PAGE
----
The uranyl silicate solid uranophane, Ca[(UO2)(SiO3OH)]2-5H2O, is likely an important secondary solid that forms in the alteration of spent nuclear fuel. This 1:1 U(VI)-silicate structure may serve as a host for the incorporation of fission products such as l37Cs or 90Sr by infstitution of Ca2+ in interlayer spaces in the solid. We have investigated this possibility by synthesizing 1:1 U(VI)-silicate solids where the Ca2+ is completely or partially replaced by either Sr2+ or Cs+. The solids obtained have been characterized by x-ray powder diffraction (XRD), scanning electron microscopy (SEM), and elemental analysis. We observe that the Sr2+ analog of uranophane yields a diffractogram that resembles the XRD pattern obtained for synthetic uranophane, although the morphology of the solid is different from uranophane. Conversely, infstitution of Cs+for Ca2+ in the synthesis of the 1:1 uranyl-silicate solid yields a very different diffractogram but solid phase morphology similar to uranophane. When Ca2+ is partially replaced in the synthesis, the diffractograms appear to be similar to uranophane for both the Sr2+ and Cs+ systems, but SEM indicates that a mixture of solid phases are formed. We describe and summarize our results, and propose additional studies to address the question of whether these cations are incorporated into the uranophane solid.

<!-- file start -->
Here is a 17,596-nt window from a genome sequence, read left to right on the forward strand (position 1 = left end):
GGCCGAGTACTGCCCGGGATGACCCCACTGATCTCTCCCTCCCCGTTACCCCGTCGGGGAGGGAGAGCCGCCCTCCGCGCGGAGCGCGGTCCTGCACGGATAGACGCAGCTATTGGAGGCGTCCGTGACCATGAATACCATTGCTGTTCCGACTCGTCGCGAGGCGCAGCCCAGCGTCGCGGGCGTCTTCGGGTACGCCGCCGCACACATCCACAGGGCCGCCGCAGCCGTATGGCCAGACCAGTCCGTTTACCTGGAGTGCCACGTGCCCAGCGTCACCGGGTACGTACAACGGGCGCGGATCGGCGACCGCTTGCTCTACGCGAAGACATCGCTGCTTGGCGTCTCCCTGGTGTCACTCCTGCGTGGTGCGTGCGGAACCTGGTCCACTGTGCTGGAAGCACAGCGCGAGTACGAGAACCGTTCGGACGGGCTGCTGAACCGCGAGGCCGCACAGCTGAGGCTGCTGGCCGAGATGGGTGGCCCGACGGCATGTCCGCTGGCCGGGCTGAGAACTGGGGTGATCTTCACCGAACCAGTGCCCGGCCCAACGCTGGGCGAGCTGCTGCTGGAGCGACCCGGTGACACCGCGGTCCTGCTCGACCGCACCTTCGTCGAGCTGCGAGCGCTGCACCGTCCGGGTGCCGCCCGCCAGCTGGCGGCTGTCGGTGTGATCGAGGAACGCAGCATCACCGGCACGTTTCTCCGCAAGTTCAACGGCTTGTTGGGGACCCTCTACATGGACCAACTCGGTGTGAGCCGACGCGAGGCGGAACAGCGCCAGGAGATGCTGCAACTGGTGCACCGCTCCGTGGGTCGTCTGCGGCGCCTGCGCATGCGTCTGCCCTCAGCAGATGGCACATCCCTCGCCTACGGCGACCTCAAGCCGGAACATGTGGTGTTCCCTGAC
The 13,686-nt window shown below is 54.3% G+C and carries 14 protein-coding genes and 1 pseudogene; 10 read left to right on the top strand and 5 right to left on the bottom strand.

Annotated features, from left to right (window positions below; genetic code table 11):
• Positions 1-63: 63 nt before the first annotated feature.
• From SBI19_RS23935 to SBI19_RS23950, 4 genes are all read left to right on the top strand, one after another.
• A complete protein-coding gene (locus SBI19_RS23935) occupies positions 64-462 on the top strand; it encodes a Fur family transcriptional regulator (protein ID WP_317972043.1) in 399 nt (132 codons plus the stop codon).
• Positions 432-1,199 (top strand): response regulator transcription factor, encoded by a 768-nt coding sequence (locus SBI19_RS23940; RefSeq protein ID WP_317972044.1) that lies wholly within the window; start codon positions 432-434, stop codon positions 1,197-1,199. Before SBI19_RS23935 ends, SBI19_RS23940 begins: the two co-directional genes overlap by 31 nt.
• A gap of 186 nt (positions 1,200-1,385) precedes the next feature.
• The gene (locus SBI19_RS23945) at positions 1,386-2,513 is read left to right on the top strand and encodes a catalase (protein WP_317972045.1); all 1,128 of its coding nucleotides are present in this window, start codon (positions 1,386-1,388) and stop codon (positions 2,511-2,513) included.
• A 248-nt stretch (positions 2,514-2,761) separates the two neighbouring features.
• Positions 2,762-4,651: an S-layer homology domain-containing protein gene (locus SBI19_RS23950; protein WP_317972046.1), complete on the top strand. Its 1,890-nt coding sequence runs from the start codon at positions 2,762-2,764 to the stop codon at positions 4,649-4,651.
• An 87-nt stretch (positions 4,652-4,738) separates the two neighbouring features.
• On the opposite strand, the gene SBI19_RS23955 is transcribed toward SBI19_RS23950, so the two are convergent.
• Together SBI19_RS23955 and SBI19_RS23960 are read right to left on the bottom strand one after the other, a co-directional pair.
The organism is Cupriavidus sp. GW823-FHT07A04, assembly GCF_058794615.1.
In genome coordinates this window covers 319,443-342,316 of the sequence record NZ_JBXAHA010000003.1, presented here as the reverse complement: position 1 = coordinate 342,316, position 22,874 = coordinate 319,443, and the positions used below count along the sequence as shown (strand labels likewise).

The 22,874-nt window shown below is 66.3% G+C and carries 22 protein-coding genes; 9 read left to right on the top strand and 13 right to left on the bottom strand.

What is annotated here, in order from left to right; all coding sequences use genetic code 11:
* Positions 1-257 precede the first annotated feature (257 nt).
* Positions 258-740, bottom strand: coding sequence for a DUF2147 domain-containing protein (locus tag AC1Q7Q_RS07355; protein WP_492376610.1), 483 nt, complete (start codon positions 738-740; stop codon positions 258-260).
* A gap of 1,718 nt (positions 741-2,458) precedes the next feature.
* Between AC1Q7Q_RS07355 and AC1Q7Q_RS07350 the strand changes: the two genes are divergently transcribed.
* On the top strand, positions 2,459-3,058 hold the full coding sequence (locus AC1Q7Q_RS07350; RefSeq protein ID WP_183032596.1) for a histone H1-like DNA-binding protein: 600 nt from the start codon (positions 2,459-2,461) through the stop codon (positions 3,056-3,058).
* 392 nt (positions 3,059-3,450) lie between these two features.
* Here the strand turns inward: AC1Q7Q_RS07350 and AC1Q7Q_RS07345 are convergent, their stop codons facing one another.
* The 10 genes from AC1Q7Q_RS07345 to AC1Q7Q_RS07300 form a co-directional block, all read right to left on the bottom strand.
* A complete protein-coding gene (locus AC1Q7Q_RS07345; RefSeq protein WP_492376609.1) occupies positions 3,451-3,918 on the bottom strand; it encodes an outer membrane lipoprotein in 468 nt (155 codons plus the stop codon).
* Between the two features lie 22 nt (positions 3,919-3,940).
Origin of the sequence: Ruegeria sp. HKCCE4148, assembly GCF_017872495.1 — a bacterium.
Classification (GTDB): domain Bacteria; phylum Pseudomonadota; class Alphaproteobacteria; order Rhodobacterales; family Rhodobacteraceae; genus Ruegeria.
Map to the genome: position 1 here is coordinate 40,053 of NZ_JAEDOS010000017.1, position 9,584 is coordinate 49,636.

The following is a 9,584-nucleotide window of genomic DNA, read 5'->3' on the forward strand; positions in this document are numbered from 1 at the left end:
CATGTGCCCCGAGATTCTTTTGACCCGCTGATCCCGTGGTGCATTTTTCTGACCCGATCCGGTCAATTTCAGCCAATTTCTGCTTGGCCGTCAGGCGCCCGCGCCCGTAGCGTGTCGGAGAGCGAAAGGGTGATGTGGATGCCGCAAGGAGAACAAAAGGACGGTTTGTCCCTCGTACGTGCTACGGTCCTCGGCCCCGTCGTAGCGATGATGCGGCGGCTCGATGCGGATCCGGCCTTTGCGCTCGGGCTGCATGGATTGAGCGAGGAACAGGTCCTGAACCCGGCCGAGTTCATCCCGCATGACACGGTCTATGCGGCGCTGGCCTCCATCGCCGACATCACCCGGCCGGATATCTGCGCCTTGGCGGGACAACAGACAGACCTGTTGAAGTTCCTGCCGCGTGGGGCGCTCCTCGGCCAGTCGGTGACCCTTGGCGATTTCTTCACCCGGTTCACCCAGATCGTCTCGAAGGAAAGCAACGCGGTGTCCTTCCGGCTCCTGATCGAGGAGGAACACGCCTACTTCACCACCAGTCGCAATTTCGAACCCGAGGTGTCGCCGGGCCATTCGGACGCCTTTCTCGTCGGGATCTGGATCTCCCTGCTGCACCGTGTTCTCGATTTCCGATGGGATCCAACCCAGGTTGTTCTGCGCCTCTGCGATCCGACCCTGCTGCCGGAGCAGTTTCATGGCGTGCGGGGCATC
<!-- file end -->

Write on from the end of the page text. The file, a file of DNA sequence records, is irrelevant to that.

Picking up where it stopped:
All Science Journal Classification (ASJC) codes
- Nuclear and High Energy Physics
- Nuclear Energy and Engineering